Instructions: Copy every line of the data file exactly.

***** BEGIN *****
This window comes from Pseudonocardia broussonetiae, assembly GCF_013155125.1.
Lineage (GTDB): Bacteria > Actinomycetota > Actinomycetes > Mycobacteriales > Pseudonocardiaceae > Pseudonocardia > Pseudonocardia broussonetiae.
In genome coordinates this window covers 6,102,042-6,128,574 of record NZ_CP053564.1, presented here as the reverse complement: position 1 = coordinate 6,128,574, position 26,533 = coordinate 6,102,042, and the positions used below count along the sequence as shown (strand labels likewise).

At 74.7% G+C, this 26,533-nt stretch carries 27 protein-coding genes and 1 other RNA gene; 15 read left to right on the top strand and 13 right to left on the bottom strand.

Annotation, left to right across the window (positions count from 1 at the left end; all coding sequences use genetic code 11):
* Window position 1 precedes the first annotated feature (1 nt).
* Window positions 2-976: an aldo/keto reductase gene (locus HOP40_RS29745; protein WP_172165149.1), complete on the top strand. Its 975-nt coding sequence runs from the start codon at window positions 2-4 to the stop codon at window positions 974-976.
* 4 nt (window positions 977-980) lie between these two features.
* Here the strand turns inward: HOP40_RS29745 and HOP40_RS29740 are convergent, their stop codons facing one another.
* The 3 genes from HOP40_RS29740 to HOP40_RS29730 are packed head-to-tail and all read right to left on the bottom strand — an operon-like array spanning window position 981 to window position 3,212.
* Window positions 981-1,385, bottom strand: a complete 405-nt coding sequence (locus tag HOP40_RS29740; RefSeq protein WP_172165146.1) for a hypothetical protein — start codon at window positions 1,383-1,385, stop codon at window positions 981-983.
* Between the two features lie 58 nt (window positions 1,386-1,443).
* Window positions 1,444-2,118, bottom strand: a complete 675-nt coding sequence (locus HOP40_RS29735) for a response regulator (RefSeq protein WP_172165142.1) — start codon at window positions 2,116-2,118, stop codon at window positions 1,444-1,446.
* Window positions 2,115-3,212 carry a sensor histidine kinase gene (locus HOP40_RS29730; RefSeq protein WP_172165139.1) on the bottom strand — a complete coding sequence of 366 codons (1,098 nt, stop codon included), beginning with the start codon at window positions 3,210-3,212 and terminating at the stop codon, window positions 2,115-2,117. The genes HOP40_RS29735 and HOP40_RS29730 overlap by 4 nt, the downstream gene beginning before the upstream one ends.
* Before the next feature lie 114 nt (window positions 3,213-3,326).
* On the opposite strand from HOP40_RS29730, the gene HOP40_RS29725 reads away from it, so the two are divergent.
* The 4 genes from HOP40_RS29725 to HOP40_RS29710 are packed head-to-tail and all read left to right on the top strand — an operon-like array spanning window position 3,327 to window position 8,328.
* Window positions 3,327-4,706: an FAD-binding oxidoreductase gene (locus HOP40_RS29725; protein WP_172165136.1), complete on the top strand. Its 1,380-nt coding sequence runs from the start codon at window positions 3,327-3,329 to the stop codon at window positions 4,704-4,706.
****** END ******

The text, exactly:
This window comes from Pseudonocardia broussonetiae, assembly GCF_013155125.1.
Lineage (GTDB): Bacteria > Actinomycetota > Actinomycetes > Mycobacteriales > Pseudonocardiaceae > Pseudonocardia > Pseudonocardia broussonetiae.
In genome coordinates this window covers 6,102,042-6,128,574 of record NZ_CP053564.1, presented here as the reverse complement: position 1 = coordinate 6,128,574, position 26,533 = coordinate 6,102,042, and the positions used below count along the sequence as shown (strand labels likewise).

At 74.7% G+C, this 26,533-nt stretch carries 27 protein-coding genes and 1 other RNA gene; 15 read left to right on the top strand and 13 right to left on the bottom strand.

Annotation, left to right across the window (positions count from 1 at the left end; all coding sequences use genetic code 11):
* Window position 1 precedes the first annotated feature (1 nt).
* Window positions 2-976: an aldo/keto reductase gene (locus HOP40_RS29745; protein WP_172165149.1), complete on the top strand. Its 975-nt coding sequence runs from the start codon at window positions 2-4 to the stop codon at window positions 974-976.
* 4 nt (window positions 977-980) lie between these two features.
* Here the strand turns inward: HOP40_RS29745 and HOP40_RS29740 are convergent, their stop codons facing one another.
* The 3 genes from HOP40_RS29740 to HOP40_RS29730 are packed head-to-tail and all read right to left on the bottom strand — an operon-like array spanning window position 981 to window position 3,212.
* Window positions 981-1,385, bottom strand: a complete 405-nt coding sequence (locus tag HOP40_RS29740; RefSeq protein WP_172165146.1) for a hypothetical protein — start codon at window positions 1,383-1,385, stop codon at window positions 981-983.
* Between the two features lie 58 nt (window positions 1,386-1,443).
* Window positions 1,444-2,118, bottom strand: a complete 675-nt coding sequence (locus HOP40_RS29735) for a response regulator (RefSeq protein WP_172165142.1) — start codon at window positions 2,116-2,118, stop codon at window positions 1,444-1,446.
* Window positions 2,115-3,212 carry a sensor histidine kinase gene (locus HOP40_RS29730; RefSeq protein WP_172165139.1) on the bottom strand — a complete coding sequence of 366 codons (1,098 nt, stop codon included), beginning with the start codon at window positions 3,210-3,212 and terminating at the stop codon, window positions 2,115-2,117. The genes HOP40_RS29735 and HOP40_RS29730 overlap by 4 nt, the downstream gene beginning before the upstream one ends.
* Before the next feature lie 114 nt (window positions 3,213-3,326).
* On the opposite strand from HOP40_RS29730, the gene HOP40_RS29725 reads away from it, so the two are divergent.
* The 4 genes from HOP40_RS29725 to HOP40_RS29710 are packed head-to-tail and all read left to right on the top strand — an operon-like array spanning window position 3,327 to window position 8,328.
* Window positions 3,327-4,706: an FAD-binding oxidoreductase gene (locus HOP40_RS29725; protein WP_172165136.1), complete on the top strand. Its 1,380-nt coding sequence runs from the start codon at window positions 3,327-3,329 to the stop codon at window positions 4,704-4,706.